“Essential Questions” and the Book of Job

Please help me shape a list of “essential questions”[*] raised for you by the book of Job. Offer suggestions or questions in the comments.

What are “essential questions”? Briefly, they are big, open-ended questions that force one to evaluate one’s own evaluations. “What is worth fighting for?” is an essential question. “Should the U.S. continue fighting in Iraq?” is not. “What makes good art ‘good’?” is an essential question. “Is the Piss Christ (warning: explicit content) good art?” is not. These examples show that a question can be thought-provoking but not yet itself be in the form of an essential question.

Essential questions:

  • lend themselves less to argument than to reflection;
  • invite participants to reconsider their own norms and valuations;
  • prove themselves to be interdisciplinary;
  • generate an unpredictable set of other questions;
  • are “non-judgmental,” and often have “ethical or moral foundations”;
  • are “life-long” questions to which one may return again and again, in different life contexts.

This is how I would begin a list of essential questions raised by the book of Job:

  • What does a Creator God owe to God’s creatures?
  • What is “blasphemy”?

If you would, take a moment to continue this list in the Comments. I also invite further discussion on what makes an “essential question.”

Thank you!

[*] I was first exposed to the notion of “essential questions” by Brigid Schultz of Loyola University Chicago, in her keynote address to the Focus on Teaching workshop of January 7, 2009. Her title was, “Strategies for Sustaining Teaching Effectiveness.”


Fact-Checking “Irrelevance,” and Open-Access Ed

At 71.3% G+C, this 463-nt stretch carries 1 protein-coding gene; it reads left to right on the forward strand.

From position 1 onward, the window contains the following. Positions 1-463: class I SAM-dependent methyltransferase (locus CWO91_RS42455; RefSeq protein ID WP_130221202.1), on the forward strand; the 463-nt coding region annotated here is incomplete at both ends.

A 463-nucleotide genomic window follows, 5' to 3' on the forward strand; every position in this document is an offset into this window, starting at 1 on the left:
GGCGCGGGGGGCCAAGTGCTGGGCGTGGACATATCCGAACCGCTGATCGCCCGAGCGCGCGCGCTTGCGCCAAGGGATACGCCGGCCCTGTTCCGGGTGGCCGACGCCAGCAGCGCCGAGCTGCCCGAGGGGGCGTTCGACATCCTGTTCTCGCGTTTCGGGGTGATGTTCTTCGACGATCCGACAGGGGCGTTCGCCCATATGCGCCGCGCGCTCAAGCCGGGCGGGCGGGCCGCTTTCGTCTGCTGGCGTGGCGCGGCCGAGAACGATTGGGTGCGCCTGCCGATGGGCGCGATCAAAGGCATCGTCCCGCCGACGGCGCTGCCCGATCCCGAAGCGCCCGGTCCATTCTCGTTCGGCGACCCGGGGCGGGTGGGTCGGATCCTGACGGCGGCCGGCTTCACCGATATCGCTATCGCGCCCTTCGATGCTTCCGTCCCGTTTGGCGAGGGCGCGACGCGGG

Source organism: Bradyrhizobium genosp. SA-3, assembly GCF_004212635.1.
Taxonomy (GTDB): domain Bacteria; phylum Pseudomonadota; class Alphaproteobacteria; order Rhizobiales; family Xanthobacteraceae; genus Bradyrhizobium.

David Hymes wrote a thoughtful response to a Deseret News article in which Professor David Wiley was quoted as saying, “Institutions [of higher ed] will be irrelevant by 2020.” It turns out that Wiley claims to have been misquoted: his original utterance began along the lines of, “IF universities do not respond to certain crises and trends…” What is more, Deseret News went on to publish an editorial challenging Wiley’s claim: not the moderate claim he actually made, but the unqualified extreme claim that their own journalist redacted his words to produce.

In other words, it gives the appearance of a common media practice: produce a wild-eyed zealot if possible, and if none is available, edit somebody’s words to create the impression of wild-eyed zealotry. Sure, it fails to advance a conversation responsibly, but it does produce a lot of page-hits for the advertisers.

Let’s tease a couple of positive threads from this (in addition to David Hymes’ constructive reflections).

  • The Google video “What If?” (wrongly described in the original Deseret News article as a YouTube video) is thought-provoking and funny: an Enlightenment history of “OMG new tech will destroy learning.” Go ahead and have a look.
  • The Flat World Knowledge catalogue of open-access textbooks: do you notice anything about what sorts of topics are and are not currently available? Would you write an open-access textbook in Hebrew Bible, New Testament, ancient Near East studies, or whatever you teach or plan to teach?